The Arms of Christ

My dad died in a car accident five years ago. It made it more strikingly difficult because my husband and I, along with my sister and brother-in-law, were traveling in Europe at the time of his accident. We didn’t come to know of his accident until two days after it happened; he died eighteen hours after we returned home. Because of this dramatic situation of his death, I would often reflect that it felt more like a movie script than real life.

During the season of mourning over the next year or so what became apparent to me was the silence of God. This silence was a new dimension in my relationship with God, one that had always been rather a communicative relationship. But in many ways this did not unbalance my relationship with God–I knew cognitively that God would never leave me nor forsake me–I was just unclear how to operate in our relationship during this period of silence. And I did wonder why God would stop speaking clearly, whether through prayer or Scripture, during this intense time of pain and loss.

And in the fourth year after the death of my father, God revealed himself to me through a movie script. In a scene in the movie Little Miss Sunshine, the older brother Dwayne, who has been striving to enter the Air Force, suddenly comes to realize he will not be able to fulfill his lifelong dream because of color blindness. He cries out in pain, bursts from the family van, races down a ravine at the side of the highway, and beats the ground while swearing. The family stands at the side of the highway immobilized. Then Dwayne’s younger sister Olive moves into action. She walks down the ravine to the side of Dwayne and simply wraps her arm around his shoulder in silence.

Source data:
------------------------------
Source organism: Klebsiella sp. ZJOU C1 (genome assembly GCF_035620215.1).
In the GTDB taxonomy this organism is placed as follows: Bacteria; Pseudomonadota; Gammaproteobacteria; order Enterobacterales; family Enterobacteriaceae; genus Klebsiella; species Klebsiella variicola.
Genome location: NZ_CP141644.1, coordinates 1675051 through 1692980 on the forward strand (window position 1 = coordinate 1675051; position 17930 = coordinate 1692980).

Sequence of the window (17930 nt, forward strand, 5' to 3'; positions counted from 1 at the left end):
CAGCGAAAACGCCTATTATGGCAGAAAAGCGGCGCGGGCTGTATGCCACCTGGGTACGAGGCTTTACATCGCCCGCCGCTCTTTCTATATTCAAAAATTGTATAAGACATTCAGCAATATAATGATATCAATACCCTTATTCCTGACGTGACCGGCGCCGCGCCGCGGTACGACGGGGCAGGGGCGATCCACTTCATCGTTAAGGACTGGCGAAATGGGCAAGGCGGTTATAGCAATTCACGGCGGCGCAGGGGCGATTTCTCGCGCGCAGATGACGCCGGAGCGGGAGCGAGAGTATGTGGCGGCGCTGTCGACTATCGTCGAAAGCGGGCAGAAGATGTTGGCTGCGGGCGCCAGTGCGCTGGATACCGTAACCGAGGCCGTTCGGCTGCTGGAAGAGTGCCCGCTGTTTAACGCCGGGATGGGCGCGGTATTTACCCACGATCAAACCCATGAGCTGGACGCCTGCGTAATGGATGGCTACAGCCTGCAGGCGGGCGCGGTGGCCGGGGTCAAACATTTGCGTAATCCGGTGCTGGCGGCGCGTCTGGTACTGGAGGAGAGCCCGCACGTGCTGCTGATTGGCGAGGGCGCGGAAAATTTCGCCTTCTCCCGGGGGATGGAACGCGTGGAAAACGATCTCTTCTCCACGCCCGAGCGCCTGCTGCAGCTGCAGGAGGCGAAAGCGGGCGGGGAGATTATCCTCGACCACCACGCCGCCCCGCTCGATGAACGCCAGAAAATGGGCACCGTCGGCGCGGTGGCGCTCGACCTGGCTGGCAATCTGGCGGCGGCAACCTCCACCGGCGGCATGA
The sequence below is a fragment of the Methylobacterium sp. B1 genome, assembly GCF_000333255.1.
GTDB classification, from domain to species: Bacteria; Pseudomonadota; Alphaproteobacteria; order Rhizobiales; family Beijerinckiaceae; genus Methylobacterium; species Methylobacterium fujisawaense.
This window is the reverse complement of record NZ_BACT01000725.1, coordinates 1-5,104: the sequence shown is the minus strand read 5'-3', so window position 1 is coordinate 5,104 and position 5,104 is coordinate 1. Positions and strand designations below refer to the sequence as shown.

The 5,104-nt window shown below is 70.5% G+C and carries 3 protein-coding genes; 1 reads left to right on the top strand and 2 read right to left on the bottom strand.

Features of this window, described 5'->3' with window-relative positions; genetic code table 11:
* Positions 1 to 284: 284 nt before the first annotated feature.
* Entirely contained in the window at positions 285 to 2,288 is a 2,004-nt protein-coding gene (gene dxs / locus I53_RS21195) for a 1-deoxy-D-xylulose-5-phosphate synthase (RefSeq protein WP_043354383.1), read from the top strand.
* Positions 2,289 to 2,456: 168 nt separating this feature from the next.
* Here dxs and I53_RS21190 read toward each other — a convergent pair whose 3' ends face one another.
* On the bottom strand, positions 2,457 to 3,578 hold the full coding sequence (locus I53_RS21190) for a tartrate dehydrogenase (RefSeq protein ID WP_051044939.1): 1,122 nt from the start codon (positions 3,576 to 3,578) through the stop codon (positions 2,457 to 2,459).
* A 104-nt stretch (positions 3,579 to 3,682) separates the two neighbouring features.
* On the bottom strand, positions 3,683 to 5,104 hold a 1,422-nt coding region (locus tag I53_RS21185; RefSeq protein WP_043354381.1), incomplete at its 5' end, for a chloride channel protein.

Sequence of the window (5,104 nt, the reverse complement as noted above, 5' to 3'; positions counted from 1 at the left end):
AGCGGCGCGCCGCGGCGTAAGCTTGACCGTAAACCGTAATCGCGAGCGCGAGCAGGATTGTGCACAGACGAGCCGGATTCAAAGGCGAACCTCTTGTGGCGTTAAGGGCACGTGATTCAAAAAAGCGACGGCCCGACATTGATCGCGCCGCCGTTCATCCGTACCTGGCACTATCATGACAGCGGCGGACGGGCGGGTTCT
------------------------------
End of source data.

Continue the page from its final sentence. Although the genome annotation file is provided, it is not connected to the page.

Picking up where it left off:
In an instant I understood what God had done for me in those months following my dad’s death: simply came along beside me and wrapped his arms around me–without needing to say a word.

Since this revelation of the comforting presence of God, I have understood more clearly God’s relationship with me during those dark days after my father’s death. God was silent, but that does not mean he withdrew his presence from me. I have a better appreciation for the arms of Christ that were stretched out in his crucifixion–for those arms now seem like ones that gathered me in closer to him during my days of pain and loss.

During those months of silence I continued God’s promise to me, that he would never leave me nor forsake me. And now I rejoice, clearly seeing that God gathered me with arms of love and kept me close at heart.

Gretchen Schoon Tanis is a doctoral candidate at King’s College/University of London in youth ministry and theology. She also likes looking for God in the unlikeliest of places.